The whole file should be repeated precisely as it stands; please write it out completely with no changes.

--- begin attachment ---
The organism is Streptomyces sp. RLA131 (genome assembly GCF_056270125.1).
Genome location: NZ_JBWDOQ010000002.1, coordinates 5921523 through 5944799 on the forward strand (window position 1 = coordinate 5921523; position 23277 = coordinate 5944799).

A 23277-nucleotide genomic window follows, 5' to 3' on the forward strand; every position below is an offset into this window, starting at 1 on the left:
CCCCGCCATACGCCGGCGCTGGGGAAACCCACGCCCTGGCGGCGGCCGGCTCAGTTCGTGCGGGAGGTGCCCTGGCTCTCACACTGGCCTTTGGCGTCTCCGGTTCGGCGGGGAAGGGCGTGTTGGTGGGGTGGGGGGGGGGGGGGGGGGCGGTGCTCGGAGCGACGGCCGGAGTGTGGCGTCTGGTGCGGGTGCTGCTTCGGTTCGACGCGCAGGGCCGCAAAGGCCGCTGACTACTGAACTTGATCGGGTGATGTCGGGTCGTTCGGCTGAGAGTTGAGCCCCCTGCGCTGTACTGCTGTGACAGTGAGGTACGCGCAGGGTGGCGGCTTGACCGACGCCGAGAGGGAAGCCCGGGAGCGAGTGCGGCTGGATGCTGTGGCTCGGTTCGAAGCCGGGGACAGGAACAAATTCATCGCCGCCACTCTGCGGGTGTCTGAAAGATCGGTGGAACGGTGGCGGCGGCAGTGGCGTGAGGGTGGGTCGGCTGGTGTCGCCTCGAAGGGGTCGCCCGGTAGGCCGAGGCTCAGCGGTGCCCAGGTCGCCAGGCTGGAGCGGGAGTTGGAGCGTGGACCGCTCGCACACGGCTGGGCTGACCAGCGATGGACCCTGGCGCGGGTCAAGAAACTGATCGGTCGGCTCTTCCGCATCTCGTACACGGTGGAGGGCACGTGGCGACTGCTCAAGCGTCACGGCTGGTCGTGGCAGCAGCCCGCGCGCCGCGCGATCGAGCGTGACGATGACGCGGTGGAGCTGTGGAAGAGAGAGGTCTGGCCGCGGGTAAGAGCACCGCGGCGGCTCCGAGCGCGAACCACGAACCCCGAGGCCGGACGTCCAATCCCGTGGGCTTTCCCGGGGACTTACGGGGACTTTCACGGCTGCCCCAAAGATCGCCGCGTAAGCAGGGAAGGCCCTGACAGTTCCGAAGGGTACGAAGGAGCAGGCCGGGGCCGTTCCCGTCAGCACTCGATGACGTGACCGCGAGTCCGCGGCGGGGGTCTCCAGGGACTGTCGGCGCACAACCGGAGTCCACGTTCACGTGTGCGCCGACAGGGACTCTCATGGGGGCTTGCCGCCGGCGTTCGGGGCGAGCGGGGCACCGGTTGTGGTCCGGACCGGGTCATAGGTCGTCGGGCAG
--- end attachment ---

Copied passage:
The organism is Streptomyces sp. RLA131 (genome assembly GCF_056270125.1).
Genome location: NZ_JBWDOQ010000002.1, coordinates 5921523 through 5944799 on the forward strand (window position 1 = coordinate 5921523; position 23277 = coordinate 5944799).

A 23277-nucleotide genomic window follows, 5' to 3' on the forward strand; every position below is an offset into this window, starting at 1 on the left:
CCCCGCCATACGCCGGCGCTGGGGAAACCCACGCCCTGGCGGCGGCCGGCTCAGTTCGTGCGGGAGGTGCCCTGGCTCTCACACTGGCCTTTGGCGTCTCCGGTTCGGCGGGGAAGGGCGTGTTGGTGGGGTGGGGGGGGGGGGGGGGGGCGGTGCTCGGAGCGACGGCCGGAGTGTGGCGTCTGGTGCGGGTGCTGCTTCGGTTCGACGCGCAGGGCCGCAAAGGCCGCTGACTACTGAACTTGATCGGGTGATGTCGGGTCGTTCGGCTGAGAGTTGAGCCCCCTGCGCTGTACTGCTGTGACAGTGAGGTACGCGCAGGGTGGCGGCTTGACCGACGCCGAGAGGGAAGCCCGGGAGCGAGTGCGGCTGGATGCTGTGGCTCGGTTCGAAGCCGGGGACAGGAACAAATTCATCGCCGCCACTCTGCGGGTGTCTGAAAGATCGGTGGAACGGTGGCGGCGGCAGTGGCGTGAGGGTGGGTCGGCTGGTGTCGCCTCGAAGGGGTCGCCCGGTAGGCCGAGGCTCAGCGGTGCCCAGGTCGCCAGGCTGGAGCGGGAGTTGGAGCGTGGACCGCTCGCACACGGCTGGGCTGACCAGCGATGGACCCTGGCGCGGGTCAAGAAACTGATCGGTCGGCTCTTCCGCATCTCGTACACGGTGGAGGGCACGTGGCGACTGCTCAAGCGTCACGGCTGGTCGTGGCAGCAGCCCGCGCGCCGCGCGATCGAGCGTGACGATGACGCGGTGGAGCTGTGGAAGAGAGAGGTCTGGCCGCGGGTAAGAGCACCGCGGCGGCTCCGAGCGCGAACCACGAACCCCGAGGCCGGACGTCCAATCCCGTGGGCTTTCCCGGGGACTTACGGGGACTTTCACGGCTGCCCCAAAGATCGCCGCGTAAGCAGGGAAGGCCCTGACAGTTCCGAAGGGTACGAAGGAGCAGGCCGGGGCCGTTCCCGTCAGCACTCGATGACGTGACCGCGAGTCCGCGGCGGGGGTCTCCAGGGACTGTCGGCGCACAACCGGAGTCCACGTTCACGTGTGCGCCGACAGGGACTCTCATGGGGGCTTGCCGCCGGCGTTCGGGGCGAGCGGGGCACCGGTTGTGGTCCGGACCGGGTCATAGGTCGTCGGGCAG